When Royal Caribbean—owner of the largest cruise ships in the world—unveiled its expanded terminal in Fort Lauderdale, Florida, security consultants raised concerns over possible safety problems. The solution? Public art.

Originally opened in 1996, the terminal expanded from 67,500 to 240,000 square feet in 2009. Terminal 18 is the largest cruise terminal in the world built to serve a single ship: Royal Caribbean’s Oasis of the Seas, itself the world’s largest cruise ship. Oasis typically carries more than 5,000 passengers (its capacity is over 6,000), consists of seven distinct neighborhoods, and boasts a Starbucks on board.

In the terminal serving Oasis, 12,000 visitors pass each week with their luggage from an unsecured ground level, through security, and up to a second level for boarding. With so much traffic, Port Security feared the open air between the unsecured lobby and the mezzanine would allow access for wrongdoers on the ground to toss explosives, guns, weapons, or other packages up to accomplices in the post-screening area. A call for artwork in the space required that a creative solution deter such activity. As soon as officials deemed the atrium a prime target for terrorist activity, they tried several solutions, including a tent company. As Royal Caribbean is known for commissioning artwork for its ships, they wanted to make the entire experience more artful. Enter Larry Kirkland, who had just completed a piece for the Ft. Lauderdale art commission.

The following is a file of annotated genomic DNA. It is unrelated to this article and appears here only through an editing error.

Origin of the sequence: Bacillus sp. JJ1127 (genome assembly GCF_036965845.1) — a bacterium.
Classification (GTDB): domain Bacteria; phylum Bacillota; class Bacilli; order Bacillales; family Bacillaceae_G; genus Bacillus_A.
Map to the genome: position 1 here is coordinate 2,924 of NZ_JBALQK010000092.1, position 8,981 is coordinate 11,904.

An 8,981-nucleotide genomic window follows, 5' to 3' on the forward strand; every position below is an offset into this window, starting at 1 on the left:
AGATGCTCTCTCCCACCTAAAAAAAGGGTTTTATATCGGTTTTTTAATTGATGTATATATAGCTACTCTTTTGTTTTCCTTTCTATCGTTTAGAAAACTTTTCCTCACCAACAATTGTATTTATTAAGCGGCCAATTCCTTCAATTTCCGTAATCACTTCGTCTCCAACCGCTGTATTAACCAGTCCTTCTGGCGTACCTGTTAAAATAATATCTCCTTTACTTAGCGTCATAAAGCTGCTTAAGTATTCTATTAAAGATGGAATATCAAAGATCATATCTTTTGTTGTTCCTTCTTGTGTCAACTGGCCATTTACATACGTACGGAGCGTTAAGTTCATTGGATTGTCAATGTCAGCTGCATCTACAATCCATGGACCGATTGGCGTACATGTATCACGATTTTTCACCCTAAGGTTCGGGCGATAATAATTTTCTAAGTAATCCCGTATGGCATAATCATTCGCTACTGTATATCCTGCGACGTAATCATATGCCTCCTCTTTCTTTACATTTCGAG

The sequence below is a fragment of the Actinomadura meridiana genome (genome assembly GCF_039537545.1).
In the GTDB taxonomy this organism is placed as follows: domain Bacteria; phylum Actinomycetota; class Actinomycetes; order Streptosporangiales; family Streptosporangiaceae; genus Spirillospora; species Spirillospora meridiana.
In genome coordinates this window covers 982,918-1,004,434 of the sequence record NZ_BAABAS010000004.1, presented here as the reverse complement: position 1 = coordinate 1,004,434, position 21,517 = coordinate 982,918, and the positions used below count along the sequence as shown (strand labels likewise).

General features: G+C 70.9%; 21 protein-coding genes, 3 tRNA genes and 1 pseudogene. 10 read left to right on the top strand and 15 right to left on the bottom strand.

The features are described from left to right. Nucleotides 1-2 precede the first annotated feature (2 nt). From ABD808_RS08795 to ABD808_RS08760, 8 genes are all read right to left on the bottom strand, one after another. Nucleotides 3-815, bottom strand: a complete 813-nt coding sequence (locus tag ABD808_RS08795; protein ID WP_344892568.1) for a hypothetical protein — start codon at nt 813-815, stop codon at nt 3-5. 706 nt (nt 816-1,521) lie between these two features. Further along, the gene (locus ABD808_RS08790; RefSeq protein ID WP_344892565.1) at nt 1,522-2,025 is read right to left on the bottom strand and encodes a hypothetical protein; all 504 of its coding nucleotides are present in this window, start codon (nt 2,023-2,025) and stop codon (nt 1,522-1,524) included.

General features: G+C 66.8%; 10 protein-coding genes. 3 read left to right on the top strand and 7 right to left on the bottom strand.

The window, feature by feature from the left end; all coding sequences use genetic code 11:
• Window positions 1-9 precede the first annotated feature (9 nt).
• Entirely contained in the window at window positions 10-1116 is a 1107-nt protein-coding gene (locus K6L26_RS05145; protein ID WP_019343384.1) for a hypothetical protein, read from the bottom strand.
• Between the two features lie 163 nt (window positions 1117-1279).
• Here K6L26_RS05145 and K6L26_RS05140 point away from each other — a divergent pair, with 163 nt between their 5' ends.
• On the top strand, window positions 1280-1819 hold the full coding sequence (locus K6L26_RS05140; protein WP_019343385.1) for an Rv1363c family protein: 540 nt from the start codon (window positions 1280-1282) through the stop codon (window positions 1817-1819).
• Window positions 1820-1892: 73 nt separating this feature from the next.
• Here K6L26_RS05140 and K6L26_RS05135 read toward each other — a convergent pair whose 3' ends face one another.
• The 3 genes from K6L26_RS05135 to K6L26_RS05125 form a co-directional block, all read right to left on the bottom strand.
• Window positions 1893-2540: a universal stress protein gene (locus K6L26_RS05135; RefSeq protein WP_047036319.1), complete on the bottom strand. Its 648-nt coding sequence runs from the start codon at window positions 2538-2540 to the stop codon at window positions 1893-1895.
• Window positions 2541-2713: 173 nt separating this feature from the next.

In a swirl of sizes—22 feet high and 36 feet wide by 36 feet deep—Larry Kirkland’s Cruising School (above) casts a wide net across the space. Installed in 2012, the $605,000 piece was commissioned by Port Everglades and Broward County, and selected through the Broward County Cultural Division’s Public Art & Design Program.

Cut from enameled aluminum and suspended from a rotating oval bracket, 300 king mackerel and pompano cast shadows upon the walls as they spin on air currents. Floating among them are reflective acrylic “bubbles,” as well as a wave of solid acrylic rods gilded with 24 karat gold. The larger of two openings in the atrium is filled by the main fish portion of the sculpture, while the wave covers
the smaller opening.

An avid swimmer, artist Larry Kirkland “wanted the work to fulfill the security requirement but also to enhance the space and the experience of the thousands of passengers passing under the artwork.” After passing through security, these same passengers can view the piece from above, and, hopefully, be deterred from catching any fishy objects tossed from below.

Jen Dolen, a photographer and Forecast Public Art’s content + communications coordinator, is on the editorial team for Public Art Review.

From Public Art Review #51, where this article appeared as “From Security Risk to Flying Fish.”